While many tend to fixate on OpenVMS' First Boot on Intel x86-64, there are actually a number of key milestones before we achieve First Boot.
Therefore, it is time to share some of these intermediate milestones with you — as Proof Points of our progress to First Boot. This page will replace the quarterly "State of the Port" powerpoint slides we have released in the past.
Proof Points to x86-64 First Boot
Proof Point #1 is defined as – stopping at the end-of-SYSBOOT breakpoint and issuing “;L” to XDELTA to get the list of images, including their image sections, SYSBOOT has loaded.
On 29-May-2018 we demonstrated ";L" at the end of SYSBOOT. Its output is at the end of this posting. Everything is not perfect yet but the current result is as expected. It shows many things have been accomplished and the overall underpinnings for the next step are in place.
The following work remains in order to make things complete at this point in the boot process.
- There are four more exec images to be loaded: ERRORLOG.EXE, SYSTEM_SYNCHRONIZATION.EXE, SYS$PLATFORM_SUPPORT.EXE, and SYSTEM_PRIMITIVES_0.EXE. The first two will be picked up within the next week. The latter two require more compiler and memory management work.
- We need to read the parameter file X86_64VMSSYS.PAR and populate system data cells with the appropriate values.
- XDELTA needs to update its “;L” output formatting as some values are 64b that are 32b on Alpha and IA64.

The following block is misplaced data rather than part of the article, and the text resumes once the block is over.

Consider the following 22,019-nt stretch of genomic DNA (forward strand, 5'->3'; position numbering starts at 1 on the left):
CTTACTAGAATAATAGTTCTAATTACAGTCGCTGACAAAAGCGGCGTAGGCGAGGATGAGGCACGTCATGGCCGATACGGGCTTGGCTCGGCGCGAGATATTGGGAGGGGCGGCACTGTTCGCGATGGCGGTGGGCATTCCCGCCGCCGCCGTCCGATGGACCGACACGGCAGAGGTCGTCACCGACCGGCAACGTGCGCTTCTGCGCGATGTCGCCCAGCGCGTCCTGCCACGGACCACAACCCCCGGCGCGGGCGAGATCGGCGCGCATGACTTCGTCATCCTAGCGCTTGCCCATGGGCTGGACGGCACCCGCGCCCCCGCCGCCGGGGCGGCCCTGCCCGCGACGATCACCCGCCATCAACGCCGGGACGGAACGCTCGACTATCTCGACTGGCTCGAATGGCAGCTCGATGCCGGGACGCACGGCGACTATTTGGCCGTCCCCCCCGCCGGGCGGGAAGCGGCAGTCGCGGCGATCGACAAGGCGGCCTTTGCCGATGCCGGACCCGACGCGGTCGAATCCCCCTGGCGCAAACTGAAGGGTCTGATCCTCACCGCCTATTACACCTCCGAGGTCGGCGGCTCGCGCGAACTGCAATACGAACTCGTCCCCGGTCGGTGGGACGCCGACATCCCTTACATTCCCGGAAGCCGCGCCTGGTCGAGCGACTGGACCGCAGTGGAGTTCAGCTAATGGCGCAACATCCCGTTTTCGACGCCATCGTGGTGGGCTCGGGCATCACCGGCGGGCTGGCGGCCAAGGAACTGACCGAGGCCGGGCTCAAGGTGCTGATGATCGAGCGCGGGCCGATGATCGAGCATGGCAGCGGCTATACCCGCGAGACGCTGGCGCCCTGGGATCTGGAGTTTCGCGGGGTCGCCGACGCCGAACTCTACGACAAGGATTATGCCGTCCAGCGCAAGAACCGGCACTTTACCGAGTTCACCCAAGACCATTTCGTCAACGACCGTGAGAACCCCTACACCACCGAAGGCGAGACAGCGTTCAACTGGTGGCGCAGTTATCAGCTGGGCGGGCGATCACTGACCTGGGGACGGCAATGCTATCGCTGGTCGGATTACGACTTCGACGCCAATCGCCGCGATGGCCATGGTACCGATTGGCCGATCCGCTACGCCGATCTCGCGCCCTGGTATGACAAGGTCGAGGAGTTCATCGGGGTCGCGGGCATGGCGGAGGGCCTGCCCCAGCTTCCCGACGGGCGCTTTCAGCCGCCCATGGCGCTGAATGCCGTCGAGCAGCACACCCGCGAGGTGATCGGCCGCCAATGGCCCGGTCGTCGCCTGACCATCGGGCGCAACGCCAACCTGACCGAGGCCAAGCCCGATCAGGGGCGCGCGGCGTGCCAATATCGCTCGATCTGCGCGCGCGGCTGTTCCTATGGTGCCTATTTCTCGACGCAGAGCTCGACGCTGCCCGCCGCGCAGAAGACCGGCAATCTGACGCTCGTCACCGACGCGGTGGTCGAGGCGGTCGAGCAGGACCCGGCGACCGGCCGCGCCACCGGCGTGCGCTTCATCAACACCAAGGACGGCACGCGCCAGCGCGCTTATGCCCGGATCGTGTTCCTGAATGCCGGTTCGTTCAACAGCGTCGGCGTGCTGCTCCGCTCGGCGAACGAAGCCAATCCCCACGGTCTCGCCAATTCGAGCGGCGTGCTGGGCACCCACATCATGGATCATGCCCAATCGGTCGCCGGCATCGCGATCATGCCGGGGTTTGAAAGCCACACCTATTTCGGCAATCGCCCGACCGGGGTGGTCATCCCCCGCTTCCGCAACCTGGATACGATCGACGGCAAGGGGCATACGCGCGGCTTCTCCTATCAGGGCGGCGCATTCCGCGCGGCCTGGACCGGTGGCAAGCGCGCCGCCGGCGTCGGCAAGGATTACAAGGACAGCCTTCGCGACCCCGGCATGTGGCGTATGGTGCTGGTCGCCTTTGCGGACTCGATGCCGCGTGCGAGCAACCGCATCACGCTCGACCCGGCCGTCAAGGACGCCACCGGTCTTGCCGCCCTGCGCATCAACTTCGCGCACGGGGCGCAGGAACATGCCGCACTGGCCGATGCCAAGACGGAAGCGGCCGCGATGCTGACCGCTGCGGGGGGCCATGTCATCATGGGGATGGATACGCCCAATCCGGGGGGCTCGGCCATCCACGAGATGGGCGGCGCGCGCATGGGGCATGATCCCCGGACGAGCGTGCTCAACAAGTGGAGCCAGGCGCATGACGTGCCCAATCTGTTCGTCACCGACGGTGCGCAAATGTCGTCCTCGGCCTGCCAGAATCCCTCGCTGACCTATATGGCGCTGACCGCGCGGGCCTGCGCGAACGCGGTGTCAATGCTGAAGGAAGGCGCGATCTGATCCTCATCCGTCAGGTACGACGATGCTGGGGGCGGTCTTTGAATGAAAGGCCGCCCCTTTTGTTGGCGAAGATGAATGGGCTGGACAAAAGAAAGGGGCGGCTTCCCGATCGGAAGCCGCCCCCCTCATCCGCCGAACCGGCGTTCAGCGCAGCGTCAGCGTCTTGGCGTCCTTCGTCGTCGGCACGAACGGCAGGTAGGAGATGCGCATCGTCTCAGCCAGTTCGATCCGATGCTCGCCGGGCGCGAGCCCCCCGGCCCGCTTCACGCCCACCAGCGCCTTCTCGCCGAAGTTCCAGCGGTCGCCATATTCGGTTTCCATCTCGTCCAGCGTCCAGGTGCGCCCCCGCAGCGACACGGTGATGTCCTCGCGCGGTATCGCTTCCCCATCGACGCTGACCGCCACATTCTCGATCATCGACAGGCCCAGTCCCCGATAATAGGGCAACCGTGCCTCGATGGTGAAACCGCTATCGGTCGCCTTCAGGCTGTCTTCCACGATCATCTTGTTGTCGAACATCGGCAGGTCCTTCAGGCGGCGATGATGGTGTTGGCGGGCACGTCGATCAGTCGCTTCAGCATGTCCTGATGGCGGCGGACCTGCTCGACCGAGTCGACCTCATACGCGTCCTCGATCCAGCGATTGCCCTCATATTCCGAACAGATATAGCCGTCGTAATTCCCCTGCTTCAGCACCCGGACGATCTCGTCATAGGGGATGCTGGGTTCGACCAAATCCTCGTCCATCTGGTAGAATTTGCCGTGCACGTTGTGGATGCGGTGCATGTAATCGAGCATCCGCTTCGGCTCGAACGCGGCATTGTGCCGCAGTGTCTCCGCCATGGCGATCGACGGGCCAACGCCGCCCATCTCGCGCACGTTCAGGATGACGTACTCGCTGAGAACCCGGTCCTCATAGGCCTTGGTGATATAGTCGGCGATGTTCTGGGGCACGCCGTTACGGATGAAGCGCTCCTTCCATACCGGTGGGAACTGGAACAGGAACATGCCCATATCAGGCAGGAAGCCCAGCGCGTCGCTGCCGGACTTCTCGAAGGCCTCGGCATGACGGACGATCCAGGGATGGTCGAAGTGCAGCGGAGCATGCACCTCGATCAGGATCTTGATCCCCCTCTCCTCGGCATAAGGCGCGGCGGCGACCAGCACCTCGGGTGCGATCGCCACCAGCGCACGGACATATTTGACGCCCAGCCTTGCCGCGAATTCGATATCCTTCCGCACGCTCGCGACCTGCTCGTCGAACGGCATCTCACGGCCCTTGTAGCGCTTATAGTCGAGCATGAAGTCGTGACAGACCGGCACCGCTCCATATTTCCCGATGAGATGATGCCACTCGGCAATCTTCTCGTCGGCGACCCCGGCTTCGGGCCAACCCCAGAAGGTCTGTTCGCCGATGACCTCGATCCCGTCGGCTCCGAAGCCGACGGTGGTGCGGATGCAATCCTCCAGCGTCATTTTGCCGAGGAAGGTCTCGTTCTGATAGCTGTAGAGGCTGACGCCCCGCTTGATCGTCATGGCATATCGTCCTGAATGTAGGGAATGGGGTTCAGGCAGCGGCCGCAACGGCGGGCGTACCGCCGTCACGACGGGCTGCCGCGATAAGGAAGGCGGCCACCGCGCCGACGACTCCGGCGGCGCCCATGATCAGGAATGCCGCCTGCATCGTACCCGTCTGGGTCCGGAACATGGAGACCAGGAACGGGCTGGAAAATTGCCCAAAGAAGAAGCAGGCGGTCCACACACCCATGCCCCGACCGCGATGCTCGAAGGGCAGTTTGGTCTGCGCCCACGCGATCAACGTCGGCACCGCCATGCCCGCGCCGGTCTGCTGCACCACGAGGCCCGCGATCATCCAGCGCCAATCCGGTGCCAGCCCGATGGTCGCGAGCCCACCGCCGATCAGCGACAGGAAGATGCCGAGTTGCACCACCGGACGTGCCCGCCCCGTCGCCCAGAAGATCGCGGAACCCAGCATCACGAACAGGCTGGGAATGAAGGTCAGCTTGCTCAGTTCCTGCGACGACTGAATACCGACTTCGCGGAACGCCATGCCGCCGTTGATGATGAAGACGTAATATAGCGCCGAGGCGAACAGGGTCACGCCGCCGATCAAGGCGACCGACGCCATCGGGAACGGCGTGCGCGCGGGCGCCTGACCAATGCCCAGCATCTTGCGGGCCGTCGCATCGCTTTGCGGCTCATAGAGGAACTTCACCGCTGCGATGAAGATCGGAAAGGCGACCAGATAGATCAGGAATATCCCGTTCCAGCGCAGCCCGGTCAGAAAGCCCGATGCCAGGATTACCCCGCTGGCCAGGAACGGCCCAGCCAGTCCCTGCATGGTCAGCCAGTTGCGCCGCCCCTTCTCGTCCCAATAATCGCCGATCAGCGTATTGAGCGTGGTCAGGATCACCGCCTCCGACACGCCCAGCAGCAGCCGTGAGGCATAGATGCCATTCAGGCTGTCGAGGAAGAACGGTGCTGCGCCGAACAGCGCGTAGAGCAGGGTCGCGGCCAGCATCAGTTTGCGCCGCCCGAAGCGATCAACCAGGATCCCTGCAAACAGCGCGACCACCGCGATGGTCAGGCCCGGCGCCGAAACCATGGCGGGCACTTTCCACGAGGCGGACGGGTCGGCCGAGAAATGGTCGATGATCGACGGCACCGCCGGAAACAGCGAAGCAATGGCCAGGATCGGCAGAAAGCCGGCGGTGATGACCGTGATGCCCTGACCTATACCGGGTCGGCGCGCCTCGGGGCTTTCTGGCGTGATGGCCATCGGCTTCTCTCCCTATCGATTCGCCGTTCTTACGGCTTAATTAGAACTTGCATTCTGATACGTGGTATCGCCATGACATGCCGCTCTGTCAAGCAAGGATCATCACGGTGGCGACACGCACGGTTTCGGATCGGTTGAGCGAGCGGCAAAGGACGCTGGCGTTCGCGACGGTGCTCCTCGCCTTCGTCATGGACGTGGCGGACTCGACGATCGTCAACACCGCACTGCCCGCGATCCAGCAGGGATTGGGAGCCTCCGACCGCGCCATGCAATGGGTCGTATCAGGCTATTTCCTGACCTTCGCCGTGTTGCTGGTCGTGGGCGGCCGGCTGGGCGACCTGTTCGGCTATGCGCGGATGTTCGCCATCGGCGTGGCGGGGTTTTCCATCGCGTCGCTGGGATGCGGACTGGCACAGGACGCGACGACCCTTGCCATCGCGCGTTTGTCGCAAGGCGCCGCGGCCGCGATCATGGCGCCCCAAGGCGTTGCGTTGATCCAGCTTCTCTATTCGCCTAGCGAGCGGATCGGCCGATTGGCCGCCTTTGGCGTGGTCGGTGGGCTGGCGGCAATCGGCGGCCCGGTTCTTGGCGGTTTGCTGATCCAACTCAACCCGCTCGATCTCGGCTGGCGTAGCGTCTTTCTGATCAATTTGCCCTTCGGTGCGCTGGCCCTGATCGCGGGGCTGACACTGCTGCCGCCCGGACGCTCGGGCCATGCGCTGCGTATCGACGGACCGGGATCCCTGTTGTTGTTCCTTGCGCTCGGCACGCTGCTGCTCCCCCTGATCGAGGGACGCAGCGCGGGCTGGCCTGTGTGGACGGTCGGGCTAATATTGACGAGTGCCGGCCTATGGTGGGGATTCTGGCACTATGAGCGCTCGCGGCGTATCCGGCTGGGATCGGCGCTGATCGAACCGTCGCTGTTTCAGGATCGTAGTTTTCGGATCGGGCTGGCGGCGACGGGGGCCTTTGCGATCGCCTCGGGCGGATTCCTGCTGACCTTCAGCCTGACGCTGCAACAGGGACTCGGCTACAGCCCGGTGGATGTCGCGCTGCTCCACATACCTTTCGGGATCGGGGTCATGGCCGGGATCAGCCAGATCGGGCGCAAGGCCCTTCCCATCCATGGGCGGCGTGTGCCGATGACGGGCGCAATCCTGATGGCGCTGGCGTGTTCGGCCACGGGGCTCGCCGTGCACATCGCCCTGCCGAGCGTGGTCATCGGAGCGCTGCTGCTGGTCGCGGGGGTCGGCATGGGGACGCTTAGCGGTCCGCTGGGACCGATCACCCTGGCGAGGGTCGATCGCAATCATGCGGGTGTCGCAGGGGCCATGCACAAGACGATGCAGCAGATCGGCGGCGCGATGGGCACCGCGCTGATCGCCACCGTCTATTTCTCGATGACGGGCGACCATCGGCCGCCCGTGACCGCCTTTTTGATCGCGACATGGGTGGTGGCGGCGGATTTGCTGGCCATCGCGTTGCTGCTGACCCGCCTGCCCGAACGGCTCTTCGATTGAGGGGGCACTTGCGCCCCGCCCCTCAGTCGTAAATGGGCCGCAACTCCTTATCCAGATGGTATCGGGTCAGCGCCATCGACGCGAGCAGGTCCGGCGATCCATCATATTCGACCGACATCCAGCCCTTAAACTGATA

Boot Path Output
Click here to see the full boot path from BOOTMGR> BOOT to ;L. The linked PDF is the output from a captured terminal session from a network boot of the memory disk file, which was created on our development cluster.
We achieved our second Proof Point on June 29, 2018, by successfully making the transition from executing in the boot environment to executing a routine running in the runtime environment. This requires successfully switching to system context.
This proof point represents work in the compiler, the linker, the loader, and the executive code which manages context switching. Also, the XDELTA debugger was a necessary component for verifying the result. An underlying facilitator of this accomplishment is the calling of a routine in another image which, in and of itself, is a significant milestone.
Calling a system service involves proper setup of dispatch tables, initializing the x86 SYSCALL mechanism, and successfully returning from the call. Much of this operation is new code for x86 integrated with the existing VMS system service interface.